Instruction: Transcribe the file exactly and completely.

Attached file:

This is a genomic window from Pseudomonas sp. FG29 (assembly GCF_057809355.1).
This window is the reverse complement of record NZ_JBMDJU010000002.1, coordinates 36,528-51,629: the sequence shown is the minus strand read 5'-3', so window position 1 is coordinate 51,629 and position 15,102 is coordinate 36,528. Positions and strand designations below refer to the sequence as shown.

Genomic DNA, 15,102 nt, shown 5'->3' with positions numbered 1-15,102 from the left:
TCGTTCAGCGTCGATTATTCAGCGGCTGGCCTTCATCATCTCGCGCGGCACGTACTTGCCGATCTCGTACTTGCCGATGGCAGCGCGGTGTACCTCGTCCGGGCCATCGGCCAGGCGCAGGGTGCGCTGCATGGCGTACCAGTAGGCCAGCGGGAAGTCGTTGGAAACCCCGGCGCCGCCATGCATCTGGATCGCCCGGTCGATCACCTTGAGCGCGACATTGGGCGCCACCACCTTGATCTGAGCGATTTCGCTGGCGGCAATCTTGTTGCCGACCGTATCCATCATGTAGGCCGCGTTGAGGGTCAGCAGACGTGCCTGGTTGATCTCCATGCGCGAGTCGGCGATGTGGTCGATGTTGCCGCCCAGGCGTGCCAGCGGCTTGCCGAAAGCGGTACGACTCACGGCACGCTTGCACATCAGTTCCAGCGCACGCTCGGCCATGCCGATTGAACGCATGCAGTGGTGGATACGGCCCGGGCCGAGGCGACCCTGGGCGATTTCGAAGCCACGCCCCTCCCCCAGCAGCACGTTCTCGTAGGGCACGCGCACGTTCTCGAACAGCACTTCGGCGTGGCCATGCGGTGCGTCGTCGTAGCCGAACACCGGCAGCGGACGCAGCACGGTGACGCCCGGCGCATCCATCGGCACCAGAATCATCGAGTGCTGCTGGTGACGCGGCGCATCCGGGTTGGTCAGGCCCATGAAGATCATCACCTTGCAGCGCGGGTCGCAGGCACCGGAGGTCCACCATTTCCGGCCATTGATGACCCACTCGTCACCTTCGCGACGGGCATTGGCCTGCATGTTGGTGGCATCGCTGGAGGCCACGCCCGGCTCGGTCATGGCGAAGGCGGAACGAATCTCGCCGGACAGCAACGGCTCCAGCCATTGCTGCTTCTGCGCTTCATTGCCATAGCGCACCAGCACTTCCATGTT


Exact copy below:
This is a genomic window from Pseudomonas sp. FG29 (assembly GCF_057809355.1).
This window is the reverse complement of record NZ_JBMDJU010000002.1, coordinates 36,528-51,629: the sequence shown is the minus strand read 5'-3', so window position 1 is coordinate 51,629 and position 15,102 is coordinate 36,528. Positions and strand designations below refer to the sequence as shown.

Genomic DNA, 15,102 nt, shown 5'->3' with positions numbered 1-15,102 from the left:
TCGTTCAGCGTCGATTATTCAGCGGCTGGCCTTCATCATCTCGCGCGGCACGTACTTGCCGATCTCGTACTTGCCGATGGCAGCGCGGTGTACCTCGTCCGGGCCATCGGCCAGGCGCAGGGTGCGCTGCATGGCGTACCAGTAGGCCAGCGGGAAGTCGTTGGAAACCCCGGCGCCGCCATGCATCTGGATCGCCCGGTCGATCACCTTGAGCGCGACATTGGGCGCCACCACCTTGATCTGAGCGATTTCGCTGGCGGCAATCTTGTTGCCGACCGTATCCATCATGTAGGCCGCGTTGAGGGTCAGCAGACGTGCCTGGTTGATCTCCATGCGCGAGTCGGCGATGTGGTCGATGTTGCCGCCCAGGCGTGCCAGCGGCTTGCCGAAAGCGGTACGACTCACGGCACGCTTGCACATCAGTTCCAGCGCACGCTCGGCCATGCCGATTGAACGCATGCAGTGGTGGATACGGCCCGGGCCGAGGCGACCCTGGGCGATTTCGAAGCCACGCCCCTCCCCCAGCAGCACGTTCTCGTAGGGCACGCGCACGTTCTCGAACAGCACTTCGGCGTGGCCATGCGGTGCGTCGTCGTAGCCGAACACCGGCAGCGGACGCAGCACGGTGACGCCCGGCGCATCCATCGGCACCAGAATCATCGAGTGCTGCTGGTGACGCGGCGCATCCGGGTTGGTCAGGCCCATGAAGATCATCACCTTGCAGCGCGGGTCGCAGGCACCGGAGGTCCACCATTTCCGGCCATTGATGACCCACTCGTCACCTTCGCGACGGGCATTGGCCTGCATGTTGGTGGCATCGCTGGAGGCCACGCCCGGCTCGGTCATGGCGAAGGCGGAACGAATCTCGCCGGACAGCAACGGCTCCAGCCATTGCTGCTTCTGCGCTTCATTGCCATAGCGCACCAGCACTTCCATGTT